Report of Institute for the Study of Drug Dependence.
A new anti-drug campaign & it's help.
The title of this paper is "The drug problem among the British teenagers". At present there exists a big problem, concerning many teenagers. This is the problem of drug addiction.
The government of many countries takes measures to eliminate this addiction. But even in such developed country as Great Britain these measures aren't very effective. However the police very often arrest 12- & 13-year-old drug users.
The aim of my scientific work is to expose the harm of the drug addiction & to explain it to the Ukrainian youth, because the drug problem is a very big problem. If we don't stop it, the damage to humanity will be irreparable loss. The consequence of the drug-use in many cases is the death.
What did the European survey show?
Nowadays, there many secret groupings devoted to spreading of drugs. There are many kinds of drugs & that's why many teenagers cannot resist the drugs' temptation.
That's why last year, a European survey showed that the number of teenagers who had tried drugs was 6 per cent in Greece, 15 per cent in France and 30 per cent in Britain.
Statistics show that drug use by British teenagers has doubled since 1989. Half teenagers who were interviewed admitted they had tried at least one type of drug. 70 per cent said they had been offered drugs in the past 3 months.
The drugs that the government is most worried about are stimulant drugs such as Speed and Ecstasy (or 'E' as it is commonly known) and hallucinogenic drugs such as LSD. They are worried that many young people believe these drugs to be exciting and fashionable. They think that many of teenagers will be influenced by films such as Transporting and Pulp Fiction, which show attractive people taking drugs.
The most spread species of drugs.
It must be noted that the most spread species of drugs are cannabis, cocaine, heroin & others. The following paragraph deals with the short story about every of them
Cannabis. Commonly found in herbal form, looking like sage or dried herbs, or as a resin, resembling chunks of liquorice or a golden powder. Usually smoked by mixing with tobacco; gives off aromatic, slightly sickly smell. Produces feeling of elation, relaxation. Can cause psychological dependence and short-term memory loss; increases risk of bronchitis and other lung problems.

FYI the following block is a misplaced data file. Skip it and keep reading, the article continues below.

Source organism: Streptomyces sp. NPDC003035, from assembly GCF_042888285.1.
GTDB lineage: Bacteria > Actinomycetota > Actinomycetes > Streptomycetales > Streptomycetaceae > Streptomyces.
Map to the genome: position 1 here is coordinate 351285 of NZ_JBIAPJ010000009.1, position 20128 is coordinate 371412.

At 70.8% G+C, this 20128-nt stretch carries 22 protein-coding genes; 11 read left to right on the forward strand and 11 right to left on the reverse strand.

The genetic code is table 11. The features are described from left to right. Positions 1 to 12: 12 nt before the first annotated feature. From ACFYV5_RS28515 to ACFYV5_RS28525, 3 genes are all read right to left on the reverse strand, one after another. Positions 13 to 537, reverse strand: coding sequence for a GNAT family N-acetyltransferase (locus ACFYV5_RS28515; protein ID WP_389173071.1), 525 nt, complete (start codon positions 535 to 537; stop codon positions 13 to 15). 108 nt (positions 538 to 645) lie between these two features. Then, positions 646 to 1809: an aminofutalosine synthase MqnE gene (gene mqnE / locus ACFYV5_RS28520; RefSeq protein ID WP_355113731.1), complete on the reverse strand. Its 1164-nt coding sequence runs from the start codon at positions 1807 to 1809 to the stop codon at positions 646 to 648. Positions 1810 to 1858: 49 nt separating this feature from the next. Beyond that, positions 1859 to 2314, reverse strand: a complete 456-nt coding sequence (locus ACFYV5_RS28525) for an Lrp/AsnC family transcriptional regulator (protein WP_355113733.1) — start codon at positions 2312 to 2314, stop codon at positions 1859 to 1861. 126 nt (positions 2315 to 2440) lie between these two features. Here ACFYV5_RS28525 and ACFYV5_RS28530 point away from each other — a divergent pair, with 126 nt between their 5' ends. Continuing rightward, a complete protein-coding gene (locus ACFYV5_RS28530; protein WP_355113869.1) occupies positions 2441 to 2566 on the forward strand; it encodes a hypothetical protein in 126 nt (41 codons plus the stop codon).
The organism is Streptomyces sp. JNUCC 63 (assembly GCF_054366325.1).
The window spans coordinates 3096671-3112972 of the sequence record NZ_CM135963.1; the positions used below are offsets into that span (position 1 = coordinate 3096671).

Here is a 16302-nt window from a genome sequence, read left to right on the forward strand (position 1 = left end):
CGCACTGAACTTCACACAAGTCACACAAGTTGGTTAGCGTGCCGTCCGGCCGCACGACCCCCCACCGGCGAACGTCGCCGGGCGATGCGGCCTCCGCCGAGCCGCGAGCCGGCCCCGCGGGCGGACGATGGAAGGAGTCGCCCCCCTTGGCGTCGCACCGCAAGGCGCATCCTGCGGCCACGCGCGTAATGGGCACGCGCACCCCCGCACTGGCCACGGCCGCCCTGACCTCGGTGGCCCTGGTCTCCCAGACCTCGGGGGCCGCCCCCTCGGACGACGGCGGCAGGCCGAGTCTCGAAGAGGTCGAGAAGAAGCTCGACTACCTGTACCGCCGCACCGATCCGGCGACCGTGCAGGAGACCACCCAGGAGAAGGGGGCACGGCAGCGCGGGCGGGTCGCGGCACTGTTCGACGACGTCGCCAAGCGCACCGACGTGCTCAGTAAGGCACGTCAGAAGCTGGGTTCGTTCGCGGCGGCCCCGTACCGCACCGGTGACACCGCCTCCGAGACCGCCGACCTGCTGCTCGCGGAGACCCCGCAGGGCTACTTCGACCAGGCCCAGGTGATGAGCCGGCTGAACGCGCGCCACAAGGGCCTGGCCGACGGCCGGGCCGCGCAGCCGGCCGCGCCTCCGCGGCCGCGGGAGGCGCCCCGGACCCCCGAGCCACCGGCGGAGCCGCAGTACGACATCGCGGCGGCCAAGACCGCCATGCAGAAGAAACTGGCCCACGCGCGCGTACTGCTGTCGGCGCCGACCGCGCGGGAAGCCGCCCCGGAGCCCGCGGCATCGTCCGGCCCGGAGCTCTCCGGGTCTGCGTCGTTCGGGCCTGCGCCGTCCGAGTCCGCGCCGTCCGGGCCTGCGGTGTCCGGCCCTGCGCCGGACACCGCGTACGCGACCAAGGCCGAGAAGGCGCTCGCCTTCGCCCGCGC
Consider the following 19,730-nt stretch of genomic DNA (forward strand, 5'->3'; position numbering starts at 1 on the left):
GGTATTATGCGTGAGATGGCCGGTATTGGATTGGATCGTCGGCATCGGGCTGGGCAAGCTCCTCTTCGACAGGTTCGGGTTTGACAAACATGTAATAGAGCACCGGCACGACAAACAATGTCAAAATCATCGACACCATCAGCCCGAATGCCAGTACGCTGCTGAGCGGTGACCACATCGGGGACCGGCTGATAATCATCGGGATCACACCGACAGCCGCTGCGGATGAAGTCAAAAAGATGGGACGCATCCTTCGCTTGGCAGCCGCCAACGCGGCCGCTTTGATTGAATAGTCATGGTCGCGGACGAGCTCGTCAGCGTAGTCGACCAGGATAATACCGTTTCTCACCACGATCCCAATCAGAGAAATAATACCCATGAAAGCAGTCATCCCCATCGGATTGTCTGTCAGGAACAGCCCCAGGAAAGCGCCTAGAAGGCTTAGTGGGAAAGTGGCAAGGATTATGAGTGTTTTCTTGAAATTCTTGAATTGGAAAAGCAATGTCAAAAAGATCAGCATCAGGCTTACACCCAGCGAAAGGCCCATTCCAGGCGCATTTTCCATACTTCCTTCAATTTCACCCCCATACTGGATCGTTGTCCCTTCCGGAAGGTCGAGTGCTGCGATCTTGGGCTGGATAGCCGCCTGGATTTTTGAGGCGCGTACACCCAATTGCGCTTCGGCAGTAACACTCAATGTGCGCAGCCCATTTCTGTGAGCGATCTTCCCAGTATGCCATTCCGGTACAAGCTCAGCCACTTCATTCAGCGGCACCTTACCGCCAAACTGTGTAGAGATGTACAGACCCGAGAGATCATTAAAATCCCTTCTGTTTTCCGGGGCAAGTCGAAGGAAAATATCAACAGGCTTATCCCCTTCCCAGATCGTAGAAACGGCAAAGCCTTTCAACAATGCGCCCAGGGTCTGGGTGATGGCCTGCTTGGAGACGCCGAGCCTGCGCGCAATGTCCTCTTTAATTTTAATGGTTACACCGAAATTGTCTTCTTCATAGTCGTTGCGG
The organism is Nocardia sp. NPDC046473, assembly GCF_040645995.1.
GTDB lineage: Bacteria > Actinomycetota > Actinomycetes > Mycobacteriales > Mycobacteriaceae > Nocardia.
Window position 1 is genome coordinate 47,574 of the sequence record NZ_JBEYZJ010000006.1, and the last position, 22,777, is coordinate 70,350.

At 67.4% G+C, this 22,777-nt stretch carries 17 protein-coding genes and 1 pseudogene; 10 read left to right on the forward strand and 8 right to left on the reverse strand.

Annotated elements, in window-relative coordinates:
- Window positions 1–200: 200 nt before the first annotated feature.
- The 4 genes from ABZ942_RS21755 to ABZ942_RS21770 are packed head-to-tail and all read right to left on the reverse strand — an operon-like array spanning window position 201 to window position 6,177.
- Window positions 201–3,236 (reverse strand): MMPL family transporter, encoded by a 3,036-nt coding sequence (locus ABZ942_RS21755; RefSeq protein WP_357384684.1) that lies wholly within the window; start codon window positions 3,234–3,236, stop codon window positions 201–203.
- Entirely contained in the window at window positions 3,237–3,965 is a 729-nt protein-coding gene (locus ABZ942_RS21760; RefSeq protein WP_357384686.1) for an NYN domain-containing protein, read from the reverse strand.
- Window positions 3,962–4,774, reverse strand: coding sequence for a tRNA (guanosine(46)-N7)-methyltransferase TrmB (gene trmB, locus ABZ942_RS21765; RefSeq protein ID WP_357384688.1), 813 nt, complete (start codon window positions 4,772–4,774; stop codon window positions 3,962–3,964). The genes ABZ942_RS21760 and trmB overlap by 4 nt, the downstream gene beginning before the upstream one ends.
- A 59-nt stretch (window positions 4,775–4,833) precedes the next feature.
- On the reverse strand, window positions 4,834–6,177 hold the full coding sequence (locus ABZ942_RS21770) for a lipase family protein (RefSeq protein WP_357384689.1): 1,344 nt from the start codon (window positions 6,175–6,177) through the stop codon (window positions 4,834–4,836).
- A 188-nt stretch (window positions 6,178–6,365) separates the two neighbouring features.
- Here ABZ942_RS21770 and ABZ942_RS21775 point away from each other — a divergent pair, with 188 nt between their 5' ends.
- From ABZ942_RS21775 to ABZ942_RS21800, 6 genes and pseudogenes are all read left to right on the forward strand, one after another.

Cocaine. Fine, white crystalline powder, usually taken by sniffing it up a use or by injection. Produces state of euphoria. Prolonged "snorting" causes ulceration and perforation of the nasal septum. Crack cocaine is a smokable form, varying from yellow/beige "rocks" to white powder. Powerfully psychologically addictive. Produces rush of euphoria followed by rapid depression.
Heroin. White or speckled browns powder; can be sniffed, injected, or heated and the resulting fumes then inhaled. Produces relaxed euphoria, dehydration and lack of appetite. Highly addictive.
Amphetamines. Commonly a powder found in a variety of colours, but may be in pill or capsule form. Taken orally, injected or inhaled, amphetamines cause excitability, talkativeness, feeling of unlimited energy. Regular use can lead to weight loss and psychological dependence.
Ecstasy. Tablet or capsule in a variety of colours and forms. Increases awareness and energy, inhibitions disappear; causes dehydration, increased blood pressure and heart rate; may affect co-ordination. Has been linked with fatalities.
Hallucinatory drugs. LSD—taken by mouth, as tiny coloured tablets, or impregnated in paper or gelatine squares. Effects include heightened awareness of sound and colour, hallucinations; may also cause disorientation, panic, persecution mania and conviction of invincibility. Flashbacks can occur several months after use. Psilocybin is another hallucinogen, found in so-called "magic mushrooms"—certain species of fungi that grow in the wild.
Tranquillisers and Sedatives. Tablets or capsules in various colours and forms available legally on prescription. Usually taken orally; cause drowsiness, light-headedness, feeling of relaxation. May cause psychological dependence.
A story about Simon Foster.
Next is concern with the story about an English teenager, 15-year-old Simon Foster.
At school he felt a misfit, until he fell in with a group of boys with whom he began enjoying something in common: smoking cannabis. "I thought it was really cool, and that I'd found a niche in life."